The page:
Two opposing headlines published today by the BBC indicate that BBC News (at least) hasn’t a clue what’s going on in the UK propery market:
- BBC NEWS | Business | House prices move higher in July
- BBC NEWS | Business | House prices ‘ease as rates rise’
If you read the details, you may realise that these two trends are not necessarily mutually exclusive; but the BBC’s tabloid headline writers simplify news to such an extent that it really makes me question the organisation’s credibility sometimes.
Yesterday I happened to come across a travel web site (Family Travel) that contained a report on “alternative” holidays — cycling, walking, boating, yoga, life coaching, retreats. It contained the following useful observation:
Those who are seeking to expand their consciousness are not always the best equipped to organise anything practical.
With apologies to Ira Gershwin…
You say Al-KAY-da
And I say Al-KEYE-da
You say Osama
And I say Obama
Let’s call the whole thing off.
The “whole thing” could be defined in numerous ways I suppose, but I prefer to think of it as a reference to the conflict in Iraq.
“Obama” is, of course, Barack Obama, the Democratic candidate for the US Senate from Illinois who spoke so eloquently at the Democratic convention last week. Even the Financial Times published an article about him this weekend under the headline A Democrat star is born.
You can find out more about this new star in an article published in The New Yorker in May (see The Candidate by William Finnegan) and it seems I wasn’t the only one to notice a certain similiarity in his last name:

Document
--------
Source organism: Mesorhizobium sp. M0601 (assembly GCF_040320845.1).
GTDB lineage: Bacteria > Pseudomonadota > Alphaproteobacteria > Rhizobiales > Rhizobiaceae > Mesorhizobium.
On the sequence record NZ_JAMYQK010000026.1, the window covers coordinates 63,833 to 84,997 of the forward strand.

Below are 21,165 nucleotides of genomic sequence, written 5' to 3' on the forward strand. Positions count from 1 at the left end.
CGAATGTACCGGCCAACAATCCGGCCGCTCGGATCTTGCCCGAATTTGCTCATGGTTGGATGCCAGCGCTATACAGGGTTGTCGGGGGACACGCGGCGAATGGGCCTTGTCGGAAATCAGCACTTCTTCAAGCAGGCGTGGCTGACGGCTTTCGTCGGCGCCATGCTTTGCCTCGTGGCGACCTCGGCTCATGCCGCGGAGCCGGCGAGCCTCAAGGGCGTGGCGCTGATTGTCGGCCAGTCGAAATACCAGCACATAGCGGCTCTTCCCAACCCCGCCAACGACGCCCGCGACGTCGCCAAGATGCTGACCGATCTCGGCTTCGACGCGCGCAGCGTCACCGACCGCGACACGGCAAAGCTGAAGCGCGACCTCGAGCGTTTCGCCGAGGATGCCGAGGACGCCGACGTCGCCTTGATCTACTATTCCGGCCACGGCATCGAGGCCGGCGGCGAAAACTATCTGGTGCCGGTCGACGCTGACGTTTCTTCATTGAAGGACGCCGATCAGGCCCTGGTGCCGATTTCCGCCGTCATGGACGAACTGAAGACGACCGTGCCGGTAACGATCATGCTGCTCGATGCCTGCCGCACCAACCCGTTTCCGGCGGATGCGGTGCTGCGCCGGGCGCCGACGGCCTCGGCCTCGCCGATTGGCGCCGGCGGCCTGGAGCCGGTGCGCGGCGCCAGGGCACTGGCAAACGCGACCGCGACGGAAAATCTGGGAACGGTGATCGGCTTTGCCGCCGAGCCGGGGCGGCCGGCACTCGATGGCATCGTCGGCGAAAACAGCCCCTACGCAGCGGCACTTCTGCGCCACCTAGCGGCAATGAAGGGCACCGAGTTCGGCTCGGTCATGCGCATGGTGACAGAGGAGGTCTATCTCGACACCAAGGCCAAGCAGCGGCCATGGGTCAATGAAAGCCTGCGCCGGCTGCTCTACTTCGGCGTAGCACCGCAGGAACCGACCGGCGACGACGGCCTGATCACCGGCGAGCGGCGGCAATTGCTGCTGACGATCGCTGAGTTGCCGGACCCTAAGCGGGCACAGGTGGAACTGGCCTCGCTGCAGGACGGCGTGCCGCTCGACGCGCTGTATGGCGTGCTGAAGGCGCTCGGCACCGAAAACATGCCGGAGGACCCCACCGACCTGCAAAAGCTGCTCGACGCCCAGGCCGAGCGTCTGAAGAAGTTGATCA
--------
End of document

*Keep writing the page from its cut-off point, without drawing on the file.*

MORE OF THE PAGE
[Democratic Congresswoman] Jan Schakowsky told me about a recent visit she had made to the White House with a congressional delegation. On her way out, she said, President Bush noticed her “obama” button. “He jumped back, almost literally,” she said. “And I knew what he was thinking. So I reassured him it was Obama, with a ‘b.’ And I explained who he was. The President said, ‘Well, I don’t know him.’ So I just said, ‘You will.’”
Looks like Schakowsky was right.
You know things have changed when you start coveting other people’s strollers as you walk down the street!
As luck would have it, just yesterday NPR broadcast Poems for Daughters, in which reporter Caitlin Shetterly talks to poets about the poems they’ve written for their daughters. It’s already become one of the “top e-mailed stories” on the NPR web site.
The words of others can be incredibly compelling when they help you to express feelings you would otherwise struggle to convey.